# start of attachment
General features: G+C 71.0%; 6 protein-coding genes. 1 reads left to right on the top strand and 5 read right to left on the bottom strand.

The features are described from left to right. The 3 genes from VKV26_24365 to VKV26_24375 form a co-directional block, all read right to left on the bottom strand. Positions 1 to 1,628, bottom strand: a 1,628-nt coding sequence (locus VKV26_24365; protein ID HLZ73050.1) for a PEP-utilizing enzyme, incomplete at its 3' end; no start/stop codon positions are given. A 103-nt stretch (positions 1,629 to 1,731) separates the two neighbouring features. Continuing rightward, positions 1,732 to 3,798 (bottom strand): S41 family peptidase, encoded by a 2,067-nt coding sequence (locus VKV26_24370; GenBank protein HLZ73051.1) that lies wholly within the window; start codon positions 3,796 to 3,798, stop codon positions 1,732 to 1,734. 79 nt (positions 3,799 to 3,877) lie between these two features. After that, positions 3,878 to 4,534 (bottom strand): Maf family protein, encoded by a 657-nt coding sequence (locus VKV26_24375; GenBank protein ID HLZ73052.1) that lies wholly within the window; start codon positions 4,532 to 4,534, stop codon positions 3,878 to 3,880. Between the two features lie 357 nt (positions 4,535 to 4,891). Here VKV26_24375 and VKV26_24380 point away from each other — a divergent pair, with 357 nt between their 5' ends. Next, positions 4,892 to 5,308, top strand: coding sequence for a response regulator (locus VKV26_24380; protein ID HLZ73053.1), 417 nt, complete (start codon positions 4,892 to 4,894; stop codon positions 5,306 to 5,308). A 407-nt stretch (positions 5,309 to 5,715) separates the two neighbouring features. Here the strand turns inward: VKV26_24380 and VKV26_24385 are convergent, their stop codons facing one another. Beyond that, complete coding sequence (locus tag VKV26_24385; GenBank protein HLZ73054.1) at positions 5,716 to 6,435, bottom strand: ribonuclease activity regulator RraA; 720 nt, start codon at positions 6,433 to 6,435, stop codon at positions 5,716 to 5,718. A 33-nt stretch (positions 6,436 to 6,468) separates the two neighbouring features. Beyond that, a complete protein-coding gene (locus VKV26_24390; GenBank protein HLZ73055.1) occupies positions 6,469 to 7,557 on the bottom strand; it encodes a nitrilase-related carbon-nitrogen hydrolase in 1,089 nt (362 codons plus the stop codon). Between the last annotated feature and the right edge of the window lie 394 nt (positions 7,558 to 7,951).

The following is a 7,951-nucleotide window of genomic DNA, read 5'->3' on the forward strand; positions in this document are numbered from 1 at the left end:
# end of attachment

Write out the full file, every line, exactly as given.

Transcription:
General features: G+C 71.0%; 6 protein-coding genes. 1 reads left to right on the top strand and 5 read right to left on the bottom strand.

The features are described from left to right. The 3 genes from VKV26_24365 to VKV26_24375 form a co-directional block, all read right to left on the bottom strand. Positions 1 to 1,628, bottom strand: a 1,628-nt coding sequence (locus VKV26_24365; protein ID HLZ73050.1) for a PEP-utilizing enzyme, incomplete at its 3' end; no start/stop codon positions are given. A 103-nt stretch (positions 1,629 to 1,731) separates the two neighbouring features. Continuing rightward, positions 1,732 to 3,798 (bottom strand): S41 family peptidase, encoded by a 2,067-nt coding sequence (locus VKV26_24370; GenBank protein HLZ73051.1) that lies wholly within the window; start codon positions 3,796 to 3,798, stop codon positions 1,732 to 1,734. 79 nt (positions 3,799 to 3,877) lie between these two features. After that, positions 3,878 to 4,534 (bottom strand): Maf family protein, encoded by a 657-nt coding sequence (locus VKV26_24375; GenBank protein ID HLZ73052.1) that lies wholly within the window; start codon positions 4,532 to 4,534, stop codon positions 3,878 to 3,880. Between the two features lie 357 nt (positions 4,535 to 4,891). Here VKV26_24375 and VKV26_24380 point away from each other — a divergent pair, with 357 nt between their 5' ends. Next, positions 4,892 to 5,308, top strand: coding sequence for a response regulator (locus VKV26_24380; protein ID HLZ73053.1), 417 nt, complete (start codon positions 4,892 to 4,894; stop codon positions 5,306 to 5,308). A 407-nt stretch (positions 5,309 to 5,715) separates the two neighbouring features. Here the strand turns inward: VKV26_24380 and VKV26_24385 are convergent, their stop codons facing one another. Beyond that, complete coding sequence (locus tag VKV26_24385; GenBank protein HLZ73054.1) at positions 5,716 to 6,435, bottom strand: ribonuclease activity regulator RraA; 720 nt, start codon at positions 6,433 to 6,435, stop codon at positions 5,716 to 5,718. A 33-nt stretch (positions 6,436 to 6,468) separates the two neighbouring features. Beyond that, a complete protein-coding gene (locus VKV26_24390; GenBank protein HLZ73055.1) occupies positions 6,469 to 7,557 on the bottom strand; it encodes a nitrilase-related carbon-nitrogen hydrolase in 1,089 nt (362 codons plus the stop codon). Between the last annotated feature and the right edge of the window lie 394 nt (positions 7,558 to 7,951).

The following is a 7,951-nucleotide window of genomic DNA, read 5'->3' on the forward strand; positions in this document are numbered from 1 at the left end: